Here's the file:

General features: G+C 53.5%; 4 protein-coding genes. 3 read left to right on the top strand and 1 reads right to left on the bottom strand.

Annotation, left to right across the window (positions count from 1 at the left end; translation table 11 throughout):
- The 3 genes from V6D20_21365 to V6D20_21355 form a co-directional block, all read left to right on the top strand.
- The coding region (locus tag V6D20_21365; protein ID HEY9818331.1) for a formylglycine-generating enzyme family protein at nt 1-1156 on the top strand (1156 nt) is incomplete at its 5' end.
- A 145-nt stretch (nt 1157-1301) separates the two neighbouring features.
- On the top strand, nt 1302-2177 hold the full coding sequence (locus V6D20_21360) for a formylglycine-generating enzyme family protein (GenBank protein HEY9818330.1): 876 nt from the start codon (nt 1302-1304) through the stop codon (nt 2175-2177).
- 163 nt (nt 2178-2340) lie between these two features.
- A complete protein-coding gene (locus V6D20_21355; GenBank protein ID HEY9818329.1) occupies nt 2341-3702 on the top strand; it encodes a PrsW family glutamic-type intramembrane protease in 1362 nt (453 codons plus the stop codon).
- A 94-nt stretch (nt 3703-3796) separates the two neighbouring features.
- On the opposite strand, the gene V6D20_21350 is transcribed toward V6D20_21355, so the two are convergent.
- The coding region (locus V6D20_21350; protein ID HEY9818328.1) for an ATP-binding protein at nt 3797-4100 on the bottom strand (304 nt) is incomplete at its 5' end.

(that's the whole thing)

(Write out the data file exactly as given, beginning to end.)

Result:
General features: G+C 53.5%; 4 protein-coding genes. 3 read left to right on the top strand and 1 reads right to left on the bottom strand.

Annotation, left to right across the window (positions count from 1 at the left end; translation table 11 throughout):
- The 3 genes from V6D20_21365 to V6D20_21355 form a co-directional block, all read left to right on the top strand.
- The coding region (locus tag V6D20_21365; protein ID HEY9818331.1) for a formylglycine-generating enzyme family protein at nt 1-1156 on the top strand (1156 nt) is incomplete at its 5' end.
- A 145-nt stretch (nt 1157-1301) separates the two neighbouring features.
- On the top strand, nt 1302-2177 hold the full coding sequence (locus V6D20_21360) for a formylglycine-generating enzyme family protein (GenBank protein HEY9818330.1): 876 nt from the start codon (nt 1302-1304) through the stop codon (nt 2175-2177).
- 163 nt (nt 2178-2340) lie between these two features.
- A complete protein-coding gene (locus V6D20_21355; GenBank protein ID HEY9818329.1) occupies nt 2341-3702 on the top strand; it encodes a PrsW family glutamic-type intramembrane protease in 1362 nt (453 codons plus the stop codon).
- A 94-nt stretch (nt 3703-3796) separates the two neighbouring features.
- On the opposite strand, the gene V6D20_21350 is transcribed toward V6D20_21355, so the two are convergent.
- The coding region (locus V6D20_21350; protein ID HEY9818328.1) for an ATP-binding protein at nt 3797-4100 on the bottom strand (304 nt) is incomplete at its 5' end.